One of the aspects that people like the most about RPGs is the feeling of a believable and well developed world. The previous games lacked this due to not just the constricting linearity, but also because the setting of New Arcadia just was not that interesting and there was nothing to get connected to. To add to the flaws of the previous installments, the pacing of the story was abysmal in both the individual installments themselves, and with what happens to them when leading up to the fourth game. The first two games had almost nothing happening in them that contributed to the story arc of the overall series and had plots that felt completely random. Due to very little happening in the first two games, every major plot device that was supposed to build up to Episode Four was shoehorned into Episode Three and they all occurred in the most chaotic and confusing manner possible. In short, Episodes One and Two had very little connections to Episode Four and Episode Three exists only for the purpose of building up to Episode Four.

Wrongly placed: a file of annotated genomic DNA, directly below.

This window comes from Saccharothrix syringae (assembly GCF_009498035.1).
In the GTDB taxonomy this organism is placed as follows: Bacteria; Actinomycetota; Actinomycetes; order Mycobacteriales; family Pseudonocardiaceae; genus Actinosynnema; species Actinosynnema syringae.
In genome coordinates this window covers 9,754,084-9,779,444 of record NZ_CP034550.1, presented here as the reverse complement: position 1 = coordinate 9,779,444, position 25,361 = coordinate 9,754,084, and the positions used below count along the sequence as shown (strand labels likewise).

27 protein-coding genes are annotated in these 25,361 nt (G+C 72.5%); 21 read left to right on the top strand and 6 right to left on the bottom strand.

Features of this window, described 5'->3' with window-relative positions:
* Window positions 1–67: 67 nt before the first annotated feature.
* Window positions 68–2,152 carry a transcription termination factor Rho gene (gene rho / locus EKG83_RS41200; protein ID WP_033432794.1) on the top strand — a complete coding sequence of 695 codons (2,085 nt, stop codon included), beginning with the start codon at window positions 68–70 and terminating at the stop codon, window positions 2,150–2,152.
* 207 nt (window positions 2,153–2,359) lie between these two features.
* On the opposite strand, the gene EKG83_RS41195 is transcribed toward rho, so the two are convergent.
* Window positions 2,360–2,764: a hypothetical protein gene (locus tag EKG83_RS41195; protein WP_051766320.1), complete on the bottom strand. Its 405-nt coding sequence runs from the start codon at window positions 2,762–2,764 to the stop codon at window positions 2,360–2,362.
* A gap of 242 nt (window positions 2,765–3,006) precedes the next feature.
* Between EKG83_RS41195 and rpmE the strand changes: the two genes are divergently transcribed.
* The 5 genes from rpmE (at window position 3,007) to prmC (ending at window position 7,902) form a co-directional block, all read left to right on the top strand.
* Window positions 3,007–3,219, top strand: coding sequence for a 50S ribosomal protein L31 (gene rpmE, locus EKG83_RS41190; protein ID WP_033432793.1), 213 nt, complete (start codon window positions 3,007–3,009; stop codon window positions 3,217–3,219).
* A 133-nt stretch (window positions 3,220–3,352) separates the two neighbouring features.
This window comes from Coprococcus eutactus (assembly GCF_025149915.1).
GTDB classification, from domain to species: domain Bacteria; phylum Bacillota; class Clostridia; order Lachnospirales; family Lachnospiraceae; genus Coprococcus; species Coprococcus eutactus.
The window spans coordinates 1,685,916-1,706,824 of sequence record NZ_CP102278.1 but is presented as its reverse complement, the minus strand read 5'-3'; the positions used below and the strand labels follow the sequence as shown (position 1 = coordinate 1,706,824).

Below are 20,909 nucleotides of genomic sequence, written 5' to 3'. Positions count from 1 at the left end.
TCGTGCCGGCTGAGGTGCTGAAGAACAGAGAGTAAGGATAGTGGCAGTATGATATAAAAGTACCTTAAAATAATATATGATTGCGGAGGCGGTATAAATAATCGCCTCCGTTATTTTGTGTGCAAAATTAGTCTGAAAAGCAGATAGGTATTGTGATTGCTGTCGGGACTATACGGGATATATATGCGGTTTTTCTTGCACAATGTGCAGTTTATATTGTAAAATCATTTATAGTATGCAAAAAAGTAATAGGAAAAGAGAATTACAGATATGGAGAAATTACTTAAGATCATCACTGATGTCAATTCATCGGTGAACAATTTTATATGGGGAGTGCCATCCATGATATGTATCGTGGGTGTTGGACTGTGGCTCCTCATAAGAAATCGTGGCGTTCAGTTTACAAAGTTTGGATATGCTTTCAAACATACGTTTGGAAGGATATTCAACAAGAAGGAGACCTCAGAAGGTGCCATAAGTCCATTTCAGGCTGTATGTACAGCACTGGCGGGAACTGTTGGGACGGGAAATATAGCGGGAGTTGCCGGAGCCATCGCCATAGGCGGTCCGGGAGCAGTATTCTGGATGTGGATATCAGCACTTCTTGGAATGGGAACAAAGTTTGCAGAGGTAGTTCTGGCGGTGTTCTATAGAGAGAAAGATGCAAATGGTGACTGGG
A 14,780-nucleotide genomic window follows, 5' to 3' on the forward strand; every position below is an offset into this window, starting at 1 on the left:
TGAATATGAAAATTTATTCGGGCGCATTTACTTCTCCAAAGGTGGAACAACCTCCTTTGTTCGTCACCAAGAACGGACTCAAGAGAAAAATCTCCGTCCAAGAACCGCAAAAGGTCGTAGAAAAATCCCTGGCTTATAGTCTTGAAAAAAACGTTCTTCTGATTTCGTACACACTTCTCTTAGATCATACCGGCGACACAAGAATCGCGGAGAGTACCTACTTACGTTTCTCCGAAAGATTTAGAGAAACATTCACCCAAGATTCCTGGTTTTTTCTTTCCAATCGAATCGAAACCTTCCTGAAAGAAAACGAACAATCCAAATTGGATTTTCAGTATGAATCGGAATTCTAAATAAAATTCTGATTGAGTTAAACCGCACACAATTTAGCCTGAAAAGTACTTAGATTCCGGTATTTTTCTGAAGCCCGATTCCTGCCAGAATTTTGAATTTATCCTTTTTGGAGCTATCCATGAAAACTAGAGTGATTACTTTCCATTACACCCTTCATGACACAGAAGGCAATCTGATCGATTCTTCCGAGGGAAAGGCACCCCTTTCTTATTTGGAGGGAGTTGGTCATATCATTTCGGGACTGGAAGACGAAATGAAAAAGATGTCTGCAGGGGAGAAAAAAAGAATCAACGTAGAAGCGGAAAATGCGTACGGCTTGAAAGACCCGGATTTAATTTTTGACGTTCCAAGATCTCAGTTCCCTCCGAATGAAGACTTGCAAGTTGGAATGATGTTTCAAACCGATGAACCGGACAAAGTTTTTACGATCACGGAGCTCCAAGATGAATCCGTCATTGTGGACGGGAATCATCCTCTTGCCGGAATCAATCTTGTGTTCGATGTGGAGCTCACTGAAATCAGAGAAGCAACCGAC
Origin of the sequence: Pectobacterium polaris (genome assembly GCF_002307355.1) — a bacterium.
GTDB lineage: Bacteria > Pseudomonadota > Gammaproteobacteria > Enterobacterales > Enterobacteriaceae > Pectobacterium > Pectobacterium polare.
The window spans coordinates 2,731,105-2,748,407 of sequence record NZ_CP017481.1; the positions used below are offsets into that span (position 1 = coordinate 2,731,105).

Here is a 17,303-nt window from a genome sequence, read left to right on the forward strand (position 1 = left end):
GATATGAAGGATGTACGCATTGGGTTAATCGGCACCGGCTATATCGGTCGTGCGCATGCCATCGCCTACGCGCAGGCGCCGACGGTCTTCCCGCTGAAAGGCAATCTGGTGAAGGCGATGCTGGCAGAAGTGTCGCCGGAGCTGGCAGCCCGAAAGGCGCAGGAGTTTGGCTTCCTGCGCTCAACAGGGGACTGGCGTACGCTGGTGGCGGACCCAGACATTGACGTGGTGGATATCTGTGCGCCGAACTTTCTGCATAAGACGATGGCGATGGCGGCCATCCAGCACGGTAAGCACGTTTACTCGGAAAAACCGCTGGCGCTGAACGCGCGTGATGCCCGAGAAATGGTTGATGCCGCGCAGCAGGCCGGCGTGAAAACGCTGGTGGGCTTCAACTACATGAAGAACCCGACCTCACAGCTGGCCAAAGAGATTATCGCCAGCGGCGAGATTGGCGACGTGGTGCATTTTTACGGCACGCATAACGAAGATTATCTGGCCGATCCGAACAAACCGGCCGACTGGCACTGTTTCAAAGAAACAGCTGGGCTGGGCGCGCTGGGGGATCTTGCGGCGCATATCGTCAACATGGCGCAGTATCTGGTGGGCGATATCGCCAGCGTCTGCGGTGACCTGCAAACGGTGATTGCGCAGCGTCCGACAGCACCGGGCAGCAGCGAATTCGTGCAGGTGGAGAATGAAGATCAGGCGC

Thankfully you do not need to have any experience with the previous three games in order to fully understand what happens in Episode Four. In fact, Episode Four feels more like its own game than an installment of a series. I would even go as far as to say that it felt like Episodes one through three were more comparable to installments made after a successful game made to expand upon very loosely related plot points. For example, think of how convoluted the Kingdom Hearts storyline has become. The series has released more side installments and prequels than actual new games that advance the overall story arc, or so I have been told at least. Now think of that, except in reverse where the first three games feel like they were made solely for the point of building up to this one game in a story standpoint. This easily emphasizes the contrast with just how much better the storyline of Episode Four is. Despite the game not being much longer, in terms of playtime, than the first three, it felt like a lot more has happened.

The intro to Episode Four starts out by explaining all the plot elements of Episode Three, in two minutes, better than Episode Three did over the course of an entire game. As a result, it is not even necessary to play Episode Three to understand Episode Four from a plot perspective because Episode Four explains it better. In Episode Three, the major plot events seemed to occur at a rapid fire rate with very little explanation as to what any of these things even meant. Episode Four manages to explain these things in a simple manner that one would understand whether they played the previous game or are starting with Episode Four.